26 Journal Square

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26 Journal Square
26JournalSquare.JPG
Former names Labor Bank Building
General information
Status Complete
Type Commercial offices
Architectural style Beaux-Arts
Location 26 Journal Square
Jersey City, New Jersey
Coordinates 40°43′49″N 74°03′50″W / 40.730278°N 74.063889°W / 40.730278; -74.063889Coordinates: 40°43′49″N 74°03′50″W / 40.730278°N 74.063889°W / 40.730278; -74.063889
Completed 1928
Height
Antenna spire 55 m (180 ft)
Roof 51 m (167 ft)
Technical details
Floor count 15
Lifts/elevators 3
Design and construction
Architect John T. Rowland
Labor Bank Building
Area 0.3 acres (0.1 ha)
Built 1928 (1928)
Architect Rowland, John T.; Brandle, Theodore M.
Architectural style Classical Revival
Governing body Private
NRHP Reference # 84002705[1]
NJRHP # 1516[2]
Significant dates
Added to NRHP June 14, 1984
Designated NJRHP May 1, 1984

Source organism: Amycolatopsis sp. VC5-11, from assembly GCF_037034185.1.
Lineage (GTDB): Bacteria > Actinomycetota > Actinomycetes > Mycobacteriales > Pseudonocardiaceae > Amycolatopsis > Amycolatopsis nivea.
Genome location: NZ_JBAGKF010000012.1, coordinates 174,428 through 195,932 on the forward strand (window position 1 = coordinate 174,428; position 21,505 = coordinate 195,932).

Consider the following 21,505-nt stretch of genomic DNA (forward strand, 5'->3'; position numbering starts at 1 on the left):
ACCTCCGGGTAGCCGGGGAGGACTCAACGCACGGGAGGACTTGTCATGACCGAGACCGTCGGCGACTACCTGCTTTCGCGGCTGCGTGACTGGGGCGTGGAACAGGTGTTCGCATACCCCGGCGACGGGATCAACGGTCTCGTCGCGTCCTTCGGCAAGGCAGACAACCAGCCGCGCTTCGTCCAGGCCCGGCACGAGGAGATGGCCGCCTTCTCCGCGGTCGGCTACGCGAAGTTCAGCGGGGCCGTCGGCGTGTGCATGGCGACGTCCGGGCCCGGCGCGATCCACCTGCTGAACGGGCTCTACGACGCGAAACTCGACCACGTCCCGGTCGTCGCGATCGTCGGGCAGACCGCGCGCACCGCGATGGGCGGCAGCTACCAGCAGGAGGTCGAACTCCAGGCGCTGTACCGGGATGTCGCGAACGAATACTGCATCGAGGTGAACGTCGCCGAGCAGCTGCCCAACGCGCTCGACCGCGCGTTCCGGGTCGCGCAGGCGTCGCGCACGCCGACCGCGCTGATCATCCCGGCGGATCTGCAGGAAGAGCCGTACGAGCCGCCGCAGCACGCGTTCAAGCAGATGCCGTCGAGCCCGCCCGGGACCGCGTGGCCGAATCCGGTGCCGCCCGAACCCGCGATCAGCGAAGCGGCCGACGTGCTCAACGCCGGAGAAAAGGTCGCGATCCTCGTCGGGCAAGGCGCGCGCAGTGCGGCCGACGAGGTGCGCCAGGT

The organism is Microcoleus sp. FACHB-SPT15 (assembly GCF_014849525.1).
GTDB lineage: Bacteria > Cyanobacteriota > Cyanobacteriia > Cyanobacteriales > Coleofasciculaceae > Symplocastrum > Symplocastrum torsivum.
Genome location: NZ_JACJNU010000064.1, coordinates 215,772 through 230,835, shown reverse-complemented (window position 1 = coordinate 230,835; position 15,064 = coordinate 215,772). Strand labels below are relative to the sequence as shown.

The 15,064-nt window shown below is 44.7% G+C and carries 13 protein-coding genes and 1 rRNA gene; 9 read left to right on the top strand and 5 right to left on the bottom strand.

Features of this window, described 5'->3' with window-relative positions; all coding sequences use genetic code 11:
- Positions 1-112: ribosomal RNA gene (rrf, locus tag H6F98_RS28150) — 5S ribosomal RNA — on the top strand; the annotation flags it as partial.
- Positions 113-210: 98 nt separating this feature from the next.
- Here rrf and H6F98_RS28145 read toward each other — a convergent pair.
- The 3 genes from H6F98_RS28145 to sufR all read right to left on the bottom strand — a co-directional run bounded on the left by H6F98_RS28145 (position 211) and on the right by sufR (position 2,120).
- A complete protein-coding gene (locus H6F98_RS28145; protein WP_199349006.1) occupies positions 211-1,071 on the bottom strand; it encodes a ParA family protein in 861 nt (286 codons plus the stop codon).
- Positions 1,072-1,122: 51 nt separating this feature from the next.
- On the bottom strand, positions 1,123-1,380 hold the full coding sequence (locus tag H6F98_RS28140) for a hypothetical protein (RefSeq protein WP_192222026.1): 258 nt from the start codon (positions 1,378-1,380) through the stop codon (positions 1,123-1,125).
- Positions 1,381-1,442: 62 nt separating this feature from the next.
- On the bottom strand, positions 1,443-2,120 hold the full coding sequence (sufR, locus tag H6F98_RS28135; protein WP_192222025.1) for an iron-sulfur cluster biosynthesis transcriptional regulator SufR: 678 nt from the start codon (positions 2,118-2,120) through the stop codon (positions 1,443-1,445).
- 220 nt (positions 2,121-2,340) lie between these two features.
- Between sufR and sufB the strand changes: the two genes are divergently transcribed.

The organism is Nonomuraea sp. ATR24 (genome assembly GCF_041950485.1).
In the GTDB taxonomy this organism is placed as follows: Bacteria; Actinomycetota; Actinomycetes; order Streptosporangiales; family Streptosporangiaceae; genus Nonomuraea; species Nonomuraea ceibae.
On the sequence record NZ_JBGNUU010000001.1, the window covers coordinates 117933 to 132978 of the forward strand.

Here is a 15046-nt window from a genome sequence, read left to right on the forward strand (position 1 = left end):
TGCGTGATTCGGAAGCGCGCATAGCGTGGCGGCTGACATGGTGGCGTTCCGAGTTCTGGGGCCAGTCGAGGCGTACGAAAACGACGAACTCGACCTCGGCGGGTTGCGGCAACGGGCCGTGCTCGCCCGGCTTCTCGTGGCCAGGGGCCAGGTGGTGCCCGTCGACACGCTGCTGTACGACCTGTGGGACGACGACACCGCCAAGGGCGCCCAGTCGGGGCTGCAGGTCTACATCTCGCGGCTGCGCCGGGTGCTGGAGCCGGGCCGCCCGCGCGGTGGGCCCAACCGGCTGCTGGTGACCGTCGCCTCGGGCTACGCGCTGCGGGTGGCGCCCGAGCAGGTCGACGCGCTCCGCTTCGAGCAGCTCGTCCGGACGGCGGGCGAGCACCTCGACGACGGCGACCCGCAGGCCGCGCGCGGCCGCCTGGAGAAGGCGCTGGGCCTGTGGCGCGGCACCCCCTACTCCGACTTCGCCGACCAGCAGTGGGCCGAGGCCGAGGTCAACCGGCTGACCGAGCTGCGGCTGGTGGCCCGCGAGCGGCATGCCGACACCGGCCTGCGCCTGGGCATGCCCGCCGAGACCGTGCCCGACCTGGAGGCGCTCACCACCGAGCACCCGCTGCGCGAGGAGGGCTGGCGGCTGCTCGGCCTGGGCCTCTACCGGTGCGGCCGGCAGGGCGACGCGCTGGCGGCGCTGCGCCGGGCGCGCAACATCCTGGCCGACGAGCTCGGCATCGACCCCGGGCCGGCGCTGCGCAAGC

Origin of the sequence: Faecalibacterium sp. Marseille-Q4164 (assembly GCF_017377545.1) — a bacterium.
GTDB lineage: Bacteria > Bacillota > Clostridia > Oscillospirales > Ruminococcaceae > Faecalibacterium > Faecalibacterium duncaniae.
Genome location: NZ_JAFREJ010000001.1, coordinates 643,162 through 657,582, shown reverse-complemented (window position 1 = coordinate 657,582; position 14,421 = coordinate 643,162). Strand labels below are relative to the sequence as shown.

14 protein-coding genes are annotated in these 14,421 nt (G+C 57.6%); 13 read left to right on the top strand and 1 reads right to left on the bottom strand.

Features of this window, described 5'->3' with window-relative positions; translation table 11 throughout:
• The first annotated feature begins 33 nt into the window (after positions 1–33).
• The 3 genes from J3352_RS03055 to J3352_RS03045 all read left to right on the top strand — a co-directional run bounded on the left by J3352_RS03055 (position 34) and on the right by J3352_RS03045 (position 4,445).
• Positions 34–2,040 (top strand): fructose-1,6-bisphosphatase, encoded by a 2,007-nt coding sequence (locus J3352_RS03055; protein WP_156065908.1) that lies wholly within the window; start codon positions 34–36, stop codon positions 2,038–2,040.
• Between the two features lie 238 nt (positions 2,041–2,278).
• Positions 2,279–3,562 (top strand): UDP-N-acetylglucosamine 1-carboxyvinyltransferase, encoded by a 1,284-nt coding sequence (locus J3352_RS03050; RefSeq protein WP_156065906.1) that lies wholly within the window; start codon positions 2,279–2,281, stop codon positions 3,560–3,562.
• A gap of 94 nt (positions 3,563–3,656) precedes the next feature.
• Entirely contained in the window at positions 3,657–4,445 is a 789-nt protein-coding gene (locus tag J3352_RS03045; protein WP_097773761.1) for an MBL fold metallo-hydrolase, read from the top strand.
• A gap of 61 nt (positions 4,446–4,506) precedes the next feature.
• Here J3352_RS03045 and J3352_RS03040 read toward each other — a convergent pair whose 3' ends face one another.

References
[3][4]

26 Journal Square is a 55 m (180 ft) high-rise in Jersey City, Hudson County, New Jersey, United States. It was originally known as the Labor Bank Building. It was completed in 1928 and has 15 floors. It is the 23rd tallest building in the city. It is often considered the first skyscraper in Jersey City. The Beaux Arts building was designed by John T. Rowland. It was added to the National Register of Historic Places in 1984.[2]

The building was originally headquarters of the Labor National Bank. The bank was affiliated with the Branleygran Company, and established by Theodore M. Brandle, a "labor czar" allied with Mayor of Jersey City Frank Hague. Hague channeled construction projects towards the construction bond underwriter, including the Pulaski Skyway. Essentially, Brandle controlled any construction projects in northern New Jersey, and any strikes he might call would be backed by Hague's police.

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